Access to Interactive Cost Explorer gives the user much more control over how they can drill down their data. By having this kind of transparency, you will be able to see your infrastructure expenses for specific tagged events or marketing campaigns, for usage of a DynamoDB database table in your production environment, for example, or drill down to see overall monthly costs and even daily usage. There are a few things to keep in mind when using Interactive Cost Explorer API. API’s give you two levels of grouping while the Cost Explorer web application provides one level. This will give you the ability to group costs, for example, by an Availability Zone and then by Service. Also, each API call costs $0.01 which is still far less expensive than extracting and grouping the data within your own system.
Back in December of 2016, Amazon announced that Reserved Instance (RI) Utilization Reports will be added to Cost Explorer in order to help the user better understand their costs and usage. Through these reports, the user will now better understand their utilization, instance type, purchasing account and other reserve-related information within a specified time period. In addition, the user can define a threshold and identify specific reserve instances that have maxed out those limits.
Amazon made another announcement in November 2017 detailing another means to help you understand and optimize your usage of EC2. By retrieving information from Cost Explorer, Reserved instance purchase recommendations can now be accessed. Cost Explorer can even identify instance family usage that can be optimized with your reserve instances. The parameters can be managed and revised according to an organization’s needs (for specific time periods for example). Once a user understands how to properly optimize their Amazon EC2 RI’s, they can purchase them directly through the link in Cost Explorer.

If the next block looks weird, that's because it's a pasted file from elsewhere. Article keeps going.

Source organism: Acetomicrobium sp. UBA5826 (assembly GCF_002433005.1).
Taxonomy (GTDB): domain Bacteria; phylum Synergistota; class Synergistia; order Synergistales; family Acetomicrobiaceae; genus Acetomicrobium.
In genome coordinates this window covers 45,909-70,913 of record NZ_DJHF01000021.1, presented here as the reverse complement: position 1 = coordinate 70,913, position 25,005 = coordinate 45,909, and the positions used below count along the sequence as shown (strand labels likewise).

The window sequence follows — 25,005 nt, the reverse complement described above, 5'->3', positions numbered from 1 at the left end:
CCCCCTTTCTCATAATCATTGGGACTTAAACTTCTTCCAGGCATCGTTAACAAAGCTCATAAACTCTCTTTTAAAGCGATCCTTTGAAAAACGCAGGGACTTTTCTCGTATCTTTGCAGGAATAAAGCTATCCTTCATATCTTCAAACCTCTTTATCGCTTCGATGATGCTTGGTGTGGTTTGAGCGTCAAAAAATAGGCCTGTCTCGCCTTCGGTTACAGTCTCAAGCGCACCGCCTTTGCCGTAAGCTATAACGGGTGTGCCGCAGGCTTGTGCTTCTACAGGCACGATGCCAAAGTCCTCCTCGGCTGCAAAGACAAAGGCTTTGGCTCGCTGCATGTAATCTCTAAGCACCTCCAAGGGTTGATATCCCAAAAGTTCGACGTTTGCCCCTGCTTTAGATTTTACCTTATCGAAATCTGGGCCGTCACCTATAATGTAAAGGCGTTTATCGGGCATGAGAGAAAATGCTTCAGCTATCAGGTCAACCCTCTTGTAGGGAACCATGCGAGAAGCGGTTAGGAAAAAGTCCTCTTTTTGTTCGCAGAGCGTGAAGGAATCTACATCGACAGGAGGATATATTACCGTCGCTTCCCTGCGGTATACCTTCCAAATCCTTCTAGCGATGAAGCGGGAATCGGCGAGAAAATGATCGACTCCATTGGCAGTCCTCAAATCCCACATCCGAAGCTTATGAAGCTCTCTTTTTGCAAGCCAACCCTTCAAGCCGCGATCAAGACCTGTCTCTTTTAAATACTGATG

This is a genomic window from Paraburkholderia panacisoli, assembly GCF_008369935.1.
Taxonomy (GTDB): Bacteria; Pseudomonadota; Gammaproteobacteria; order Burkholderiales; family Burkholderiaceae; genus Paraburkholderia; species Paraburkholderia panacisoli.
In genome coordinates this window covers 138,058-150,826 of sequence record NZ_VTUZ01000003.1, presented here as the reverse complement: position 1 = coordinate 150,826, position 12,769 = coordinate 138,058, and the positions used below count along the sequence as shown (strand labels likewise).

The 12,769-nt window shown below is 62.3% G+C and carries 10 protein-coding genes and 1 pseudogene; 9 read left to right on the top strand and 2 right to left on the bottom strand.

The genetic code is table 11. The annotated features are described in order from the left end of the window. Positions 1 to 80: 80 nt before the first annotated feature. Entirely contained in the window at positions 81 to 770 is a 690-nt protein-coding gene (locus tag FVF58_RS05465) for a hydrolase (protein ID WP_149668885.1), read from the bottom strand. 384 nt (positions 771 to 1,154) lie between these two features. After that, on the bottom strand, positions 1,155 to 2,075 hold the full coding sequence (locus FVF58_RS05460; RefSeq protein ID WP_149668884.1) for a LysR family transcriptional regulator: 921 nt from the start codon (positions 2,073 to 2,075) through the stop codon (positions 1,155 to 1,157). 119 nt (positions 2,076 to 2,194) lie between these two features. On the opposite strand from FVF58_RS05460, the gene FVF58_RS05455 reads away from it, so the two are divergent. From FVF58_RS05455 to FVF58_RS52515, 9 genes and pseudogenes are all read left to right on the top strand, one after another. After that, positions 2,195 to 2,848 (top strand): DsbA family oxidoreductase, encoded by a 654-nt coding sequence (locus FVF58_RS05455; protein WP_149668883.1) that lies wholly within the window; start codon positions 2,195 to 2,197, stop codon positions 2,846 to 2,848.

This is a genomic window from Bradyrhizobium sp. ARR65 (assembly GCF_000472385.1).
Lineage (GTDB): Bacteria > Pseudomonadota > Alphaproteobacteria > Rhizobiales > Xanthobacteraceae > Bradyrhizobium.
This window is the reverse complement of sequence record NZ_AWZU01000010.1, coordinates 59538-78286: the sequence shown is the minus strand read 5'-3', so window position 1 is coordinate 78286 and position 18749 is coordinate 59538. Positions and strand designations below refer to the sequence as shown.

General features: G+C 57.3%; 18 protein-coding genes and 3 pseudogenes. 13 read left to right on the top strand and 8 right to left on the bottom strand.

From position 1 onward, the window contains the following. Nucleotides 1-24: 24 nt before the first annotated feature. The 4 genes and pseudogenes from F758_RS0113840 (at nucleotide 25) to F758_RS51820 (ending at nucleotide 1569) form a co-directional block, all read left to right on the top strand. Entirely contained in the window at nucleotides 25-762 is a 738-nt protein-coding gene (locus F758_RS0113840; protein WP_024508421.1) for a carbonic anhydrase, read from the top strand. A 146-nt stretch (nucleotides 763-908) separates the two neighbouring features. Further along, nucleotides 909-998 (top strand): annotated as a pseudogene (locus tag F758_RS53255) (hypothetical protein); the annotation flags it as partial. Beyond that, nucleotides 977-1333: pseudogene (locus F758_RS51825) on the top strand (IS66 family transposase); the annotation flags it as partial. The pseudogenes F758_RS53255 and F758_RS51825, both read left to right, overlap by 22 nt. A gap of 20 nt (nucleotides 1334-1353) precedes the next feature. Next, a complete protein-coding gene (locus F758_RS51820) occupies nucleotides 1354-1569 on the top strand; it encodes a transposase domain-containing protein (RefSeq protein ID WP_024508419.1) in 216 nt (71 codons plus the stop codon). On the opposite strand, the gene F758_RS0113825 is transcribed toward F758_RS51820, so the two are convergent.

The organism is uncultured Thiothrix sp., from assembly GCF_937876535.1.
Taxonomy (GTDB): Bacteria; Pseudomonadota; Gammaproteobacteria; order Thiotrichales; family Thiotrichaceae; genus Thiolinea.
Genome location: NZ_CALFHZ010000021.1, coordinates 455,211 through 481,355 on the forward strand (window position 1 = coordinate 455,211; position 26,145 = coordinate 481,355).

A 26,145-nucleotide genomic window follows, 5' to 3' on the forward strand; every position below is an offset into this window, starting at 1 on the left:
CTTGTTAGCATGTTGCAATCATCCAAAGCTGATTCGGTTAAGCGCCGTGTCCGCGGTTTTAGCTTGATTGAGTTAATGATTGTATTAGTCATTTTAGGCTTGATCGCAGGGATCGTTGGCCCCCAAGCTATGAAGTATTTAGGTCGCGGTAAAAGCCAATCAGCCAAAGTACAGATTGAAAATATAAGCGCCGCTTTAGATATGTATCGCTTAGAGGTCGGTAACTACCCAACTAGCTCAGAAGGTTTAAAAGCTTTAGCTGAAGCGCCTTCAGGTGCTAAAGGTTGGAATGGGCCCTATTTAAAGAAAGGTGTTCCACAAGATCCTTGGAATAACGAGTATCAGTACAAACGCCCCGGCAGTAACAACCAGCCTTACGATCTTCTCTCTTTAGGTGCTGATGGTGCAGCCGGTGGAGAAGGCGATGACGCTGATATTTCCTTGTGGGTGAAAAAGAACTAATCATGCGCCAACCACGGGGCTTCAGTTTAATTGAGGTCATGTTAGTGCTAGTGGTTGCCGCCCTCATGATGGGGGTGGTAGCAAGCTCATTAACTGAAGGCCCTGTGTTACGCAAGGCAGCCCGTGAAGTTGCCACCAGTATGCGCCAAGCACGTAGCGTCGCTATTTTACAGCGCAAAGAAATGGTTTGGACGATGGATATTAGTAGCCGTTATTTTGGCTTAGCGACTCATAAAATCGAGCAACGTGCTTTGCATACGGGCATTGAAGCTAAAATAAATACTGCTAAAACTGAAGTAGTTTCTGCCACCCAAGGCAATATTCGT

AWS Cost Explorer allows for a precise view of your spending, using filters and charts to parse and present data. It’s cost prediction capabilities using forecasting and confidence give you a reliable method of determining your potential spending in the near future. Thanks to the powerful new option to track EBS snapshots using tags, if you use CPM, you can get a more comprehensive view of your snapshot costs, while keeping your data safe. And with improvements to the interface, as well as all the new features that are continually being pushed out in order to help organizations optimize their usage and spending, this free tool is essential for anyone using AWS. Catch up on Part I of our AWS Cost Explorer analysis here.